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Jeppesen Dataplan rendition, torture flights case will be heard
Key Excerpts from Article on Website of San Francisco Chronicle (San Francisco's leading newspaper)

San Francisco Chronicle (San Francisco's leading newspaper), October 28, 2009
Posted: November 16th, 2009

A federal appeals court granted the Obama administration's request ... to rehear a case over a Bay Area company's alleged participation in CIA torture flights, setting the stage for a critical test of government claims of secrecy and national security. The Ninth U.S. Circuit Court of Appeals in San Francisco had reinstated a suit in April by five men who accused the company, Jeppesen Dataplan of San Jose, of taking part in the CIA's extraordinary rendition program that led to their imprisonment and torture. The 3-0 ruling rejected arguments by the Bush and Obama administrations that the case concerned secrets too sensitive to disclose in court. The full appeals court set aside that ruling. President Obama criticized the practice [of extraordinary rendition] but refused to disavow it, promising only that no prisoners would be tortured. Ben Wizner, an ACLU attorney, said ... that he was "disappointed that the Obama administration continues to stand in the way of torture victims having their day in court. This case is not about secrecy. It's about immunity from accountability," Wizner said. In the April ruling reinstating the lawsuit, the three-judge appeals court panel said the government and Jeppesen could take steps to protect national secrets as the case proceeded. The panel said the administration's argument, if accepted, would "cordon off all secret government actions from judicial scrutiny, immunizing the CIA and its contractors from the demands and limits of the law."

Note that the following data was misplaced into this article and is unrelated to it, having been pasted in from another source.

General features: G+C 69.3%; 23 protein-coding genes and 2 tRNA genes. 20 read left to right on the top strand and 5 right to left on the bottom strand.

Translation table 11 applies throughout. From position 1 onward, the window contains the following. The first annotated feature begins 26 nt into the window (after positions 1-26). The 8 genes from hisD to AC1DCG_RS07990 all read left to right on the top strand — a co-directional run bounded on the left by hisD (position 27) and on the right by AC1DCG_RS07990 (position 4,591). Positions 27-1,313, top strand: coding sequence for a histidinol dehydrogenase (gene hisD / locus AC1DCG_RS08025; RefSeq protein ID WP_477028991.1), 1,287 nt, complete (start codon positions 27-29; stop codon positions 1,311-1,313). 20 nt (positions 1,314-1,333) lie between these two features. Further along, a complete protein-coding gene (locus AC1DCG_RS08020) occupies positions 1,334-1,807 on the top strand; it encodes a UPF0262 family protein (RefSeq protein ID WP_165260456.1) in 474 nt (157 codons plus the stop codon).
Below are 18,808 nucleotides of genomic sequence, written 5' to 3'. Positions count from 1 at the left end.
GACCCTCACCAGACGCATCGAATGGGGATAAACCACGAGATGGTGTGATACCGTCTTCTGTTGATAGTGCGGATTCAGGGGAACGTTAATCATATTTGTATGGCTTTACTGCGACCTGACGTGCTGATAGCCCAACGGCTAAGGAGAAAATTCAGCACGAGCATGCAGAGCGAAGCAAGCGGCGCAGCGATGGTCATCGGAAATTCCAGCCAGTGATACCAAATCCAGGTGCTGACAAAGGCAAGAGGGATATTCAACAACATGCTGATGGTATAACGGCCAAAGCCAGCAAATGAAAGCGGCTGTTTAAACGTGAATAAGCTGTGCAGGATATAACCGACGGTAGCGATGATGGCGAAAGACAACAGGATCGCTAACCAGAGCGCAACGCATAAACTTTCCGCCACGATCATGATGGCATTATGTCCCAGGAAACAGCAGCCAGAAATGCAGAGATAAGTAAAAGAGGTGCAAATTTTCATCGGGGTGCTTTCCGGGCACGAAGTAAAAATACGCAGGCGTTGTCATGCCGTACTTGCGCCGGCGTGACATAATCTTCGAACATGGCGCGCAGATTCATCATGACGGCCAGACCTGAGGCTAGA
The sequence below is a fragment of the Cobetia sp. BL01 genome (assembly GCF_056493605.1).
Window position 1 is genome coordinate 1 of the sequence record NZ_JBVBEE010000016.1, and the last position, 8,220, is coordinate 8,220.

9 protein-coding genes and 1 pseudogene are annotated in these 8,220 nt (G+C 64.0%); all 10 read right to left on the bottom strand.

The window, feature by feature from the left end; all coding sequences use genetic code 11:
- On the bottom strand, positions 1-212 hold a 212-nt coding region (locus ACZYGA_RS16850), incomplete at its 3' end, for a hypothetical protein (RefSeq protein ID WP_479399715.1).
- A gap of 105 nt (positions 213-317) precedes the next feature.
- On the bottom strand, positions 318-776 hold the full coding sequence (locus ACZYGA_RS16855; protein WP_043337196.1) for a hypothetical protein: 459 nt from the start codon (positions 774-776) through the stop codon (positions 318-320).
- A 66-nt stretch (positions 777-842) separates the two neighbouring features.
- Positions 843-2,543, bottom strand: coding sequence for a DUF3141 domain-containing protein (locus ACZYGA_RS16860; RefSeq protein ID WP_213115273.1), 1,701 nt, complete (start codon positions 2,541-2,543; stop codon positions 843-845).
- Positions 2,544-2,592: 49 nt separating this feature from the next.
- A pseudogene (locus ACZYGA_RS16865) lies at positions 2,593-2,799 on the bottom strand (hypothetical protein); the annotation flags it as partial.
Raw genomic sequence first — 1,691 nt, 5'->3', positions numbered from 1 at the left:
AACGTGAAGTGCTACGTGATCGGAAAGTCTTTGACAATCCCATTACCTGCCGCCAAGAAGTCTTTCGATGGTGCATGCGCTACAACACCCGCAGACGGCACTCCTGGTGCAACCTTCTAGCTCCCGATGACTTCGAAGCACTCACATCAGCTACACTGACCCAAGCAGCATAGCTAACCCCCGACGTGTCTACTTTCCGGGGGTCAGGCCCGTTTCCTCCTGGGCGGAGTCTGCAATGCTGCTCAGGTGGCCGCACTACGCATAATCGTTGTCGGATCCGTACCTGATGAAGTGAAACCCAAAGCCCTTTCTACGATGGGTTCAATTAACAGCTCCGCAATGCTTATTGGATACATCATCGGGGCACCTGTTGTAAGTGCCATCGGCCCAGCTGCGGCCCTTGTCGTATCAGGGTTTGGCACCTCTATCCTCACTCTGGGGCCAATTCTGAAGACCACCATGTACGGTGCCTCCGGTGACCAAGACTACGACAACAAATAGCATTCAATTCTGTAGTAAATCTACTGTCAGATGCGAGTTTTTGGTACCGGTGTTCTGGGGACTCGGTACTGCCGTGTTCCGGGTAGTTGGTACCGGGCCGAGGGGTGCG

Note: For many reports from major media sources of growing government threats to civil liberties, click here.

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